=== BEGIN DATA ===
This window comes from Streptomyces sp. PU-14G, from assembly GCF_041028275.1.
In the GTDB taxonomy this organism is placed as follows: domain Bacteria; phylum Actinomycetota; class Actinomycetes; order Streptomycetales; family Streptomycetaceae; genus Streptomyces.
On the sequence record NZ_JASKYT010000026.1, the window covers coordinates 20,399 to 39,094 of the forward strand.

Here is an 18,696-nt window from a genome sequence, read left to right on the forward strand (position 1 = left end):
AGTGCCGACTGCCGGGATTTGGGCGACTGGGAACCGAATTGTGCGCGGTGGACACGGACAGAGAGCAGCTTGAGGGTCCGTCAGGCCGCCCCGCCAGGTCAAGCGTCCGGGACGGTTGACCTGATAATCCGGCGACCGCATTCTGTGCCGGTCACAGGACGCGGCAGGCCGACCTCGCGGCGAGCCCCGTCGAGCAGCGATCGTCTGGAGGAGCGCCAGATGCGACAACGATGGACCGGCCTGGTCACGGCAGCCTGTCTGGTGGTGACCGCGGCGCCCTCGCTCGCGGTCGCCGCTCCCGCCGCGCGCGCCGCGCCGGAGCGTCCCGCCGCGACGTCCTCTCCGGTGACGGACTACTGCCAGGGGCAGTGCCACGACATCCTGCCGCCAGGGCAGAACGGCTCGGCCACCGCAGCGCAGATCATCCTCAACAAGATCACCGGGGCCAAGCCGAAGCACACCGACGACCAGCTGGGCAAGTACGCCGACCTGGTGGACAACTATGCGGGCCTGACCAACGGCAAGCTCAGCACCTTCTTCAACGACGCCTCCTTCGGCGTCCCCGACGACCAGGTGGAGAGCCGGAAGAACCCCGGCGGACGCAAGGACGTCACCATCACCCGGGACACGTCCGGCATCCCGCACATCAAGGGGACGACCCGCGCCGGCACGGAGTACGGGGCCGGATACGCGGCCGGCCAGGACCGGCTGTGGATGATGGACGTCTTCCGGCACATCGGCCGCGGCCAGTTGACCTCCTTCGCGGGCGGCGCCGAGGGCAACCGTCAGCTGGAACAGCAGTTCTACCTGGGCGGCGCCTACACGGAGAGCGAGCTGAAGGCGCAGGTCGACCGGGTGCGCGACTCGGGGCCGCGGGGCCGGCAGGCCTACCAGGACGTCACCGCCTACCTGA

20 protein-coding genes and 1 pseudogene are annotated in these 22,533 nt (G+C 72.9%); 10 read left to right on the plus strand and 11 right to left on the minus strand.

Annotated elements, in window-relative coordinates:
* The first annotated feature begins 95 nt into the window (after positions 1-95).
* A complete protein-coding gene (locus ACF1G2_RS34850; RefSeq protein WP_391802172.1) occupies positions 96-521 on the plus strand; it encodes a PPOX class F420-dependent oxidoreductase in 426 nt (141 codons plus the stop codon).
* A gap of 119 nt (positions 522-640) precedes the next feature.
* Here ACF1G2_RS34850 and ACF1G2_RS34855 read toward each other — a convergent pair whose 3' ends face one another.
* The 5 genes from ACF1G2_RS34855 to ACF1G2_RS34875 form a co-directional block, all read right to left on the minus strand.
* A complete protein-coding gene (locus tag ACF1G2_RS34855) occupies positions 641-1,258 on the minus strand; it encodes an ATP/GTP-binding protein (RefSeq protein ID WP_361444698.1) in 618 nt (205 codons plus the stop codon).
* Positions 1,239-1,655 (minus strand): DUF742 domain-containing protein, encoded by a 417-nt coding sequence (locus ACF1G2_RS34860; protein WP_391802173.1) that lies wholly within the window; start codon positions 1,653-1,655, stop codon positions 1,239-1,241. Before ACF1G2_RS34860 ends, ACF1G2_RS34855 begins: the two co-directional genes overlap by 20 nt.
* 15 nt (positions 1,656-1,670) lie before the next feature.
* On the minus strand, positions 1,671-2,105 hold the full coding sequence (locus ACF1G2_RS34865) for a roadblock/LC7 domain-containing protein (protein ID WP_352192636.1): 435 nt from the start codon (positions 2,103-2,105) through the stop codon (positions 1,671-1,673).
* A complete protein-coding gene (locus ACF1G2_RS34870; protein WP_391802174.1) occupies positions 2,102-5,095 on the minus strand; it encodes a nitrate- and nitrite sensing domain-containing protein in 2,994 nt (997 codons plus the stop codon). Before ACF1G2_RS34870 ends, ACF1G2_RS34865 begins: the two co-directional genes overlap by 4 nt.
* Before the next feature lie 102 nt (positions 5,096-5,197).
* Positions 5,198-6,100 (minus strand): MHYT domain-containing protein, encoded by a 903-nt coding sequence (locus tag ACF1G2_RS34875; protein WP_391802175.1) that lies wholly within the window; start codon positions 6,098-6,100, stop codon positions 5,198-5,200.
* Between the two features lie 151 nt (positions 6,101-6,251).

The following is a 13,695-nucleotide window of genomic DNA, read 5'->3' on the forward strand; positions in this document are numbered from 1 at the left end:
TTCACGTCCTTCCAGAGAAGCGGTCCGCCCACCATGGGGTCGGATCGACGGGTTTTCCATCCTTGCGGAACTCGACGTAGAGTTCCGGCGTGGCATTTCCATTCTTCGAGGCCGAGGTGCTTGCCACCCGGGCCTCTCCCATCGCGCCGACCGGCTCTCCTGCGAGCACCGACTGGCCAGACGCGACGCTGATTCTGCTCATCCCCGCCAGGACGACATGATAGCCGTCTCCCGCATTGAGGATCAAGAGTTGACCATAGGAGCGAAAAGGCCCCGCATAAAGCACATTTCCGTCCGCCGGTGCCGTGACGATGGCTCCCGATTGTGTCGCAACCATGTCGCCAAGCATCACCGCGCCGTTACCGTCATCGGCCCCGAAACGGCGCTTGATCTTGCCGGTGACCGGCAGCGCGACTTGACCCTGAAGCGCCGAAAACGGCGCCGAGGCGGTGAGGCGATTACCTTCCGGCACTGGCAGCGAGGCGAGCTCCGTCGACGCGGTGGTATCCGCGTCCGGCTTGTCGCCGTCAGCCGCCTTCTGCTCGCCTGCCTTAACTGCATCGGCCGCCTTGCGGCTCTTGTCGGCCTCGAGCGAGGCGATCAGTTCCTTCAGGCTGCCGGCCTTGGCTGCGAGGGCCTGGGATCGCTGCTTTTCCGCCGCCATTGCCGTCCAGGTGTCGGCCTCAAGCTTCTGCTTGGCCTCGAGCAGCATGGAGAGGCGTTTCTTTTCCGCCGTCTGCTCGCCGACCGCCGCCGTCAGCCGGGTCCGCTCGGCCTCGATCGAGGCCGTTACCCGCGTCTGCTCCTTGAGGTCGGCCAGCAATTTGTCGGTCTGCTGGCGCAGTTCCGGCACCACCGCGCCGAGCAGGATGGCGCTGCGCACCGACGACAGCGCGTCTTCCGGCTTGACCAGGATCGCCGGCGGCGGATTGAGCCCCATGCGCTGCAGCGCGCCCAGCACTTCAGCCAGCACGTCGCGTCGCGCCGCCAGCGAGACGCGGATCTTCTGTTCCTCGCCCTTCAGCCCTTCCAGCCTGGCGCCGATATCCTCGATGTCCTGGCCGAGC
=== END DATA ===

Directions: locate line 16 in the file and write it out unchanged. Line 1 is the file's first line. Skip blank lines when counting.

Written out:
* On the minus strand, positions 1,671-2,105 hold the full coding sequence (locus ACF1G2_RS34865) for a roadblock/LC7 domain-containing protein (protein ID WP_352192636.1): 435 nt from the start codon (positions 2,103-2,105) through the stop codon (positions 1,671-1,673).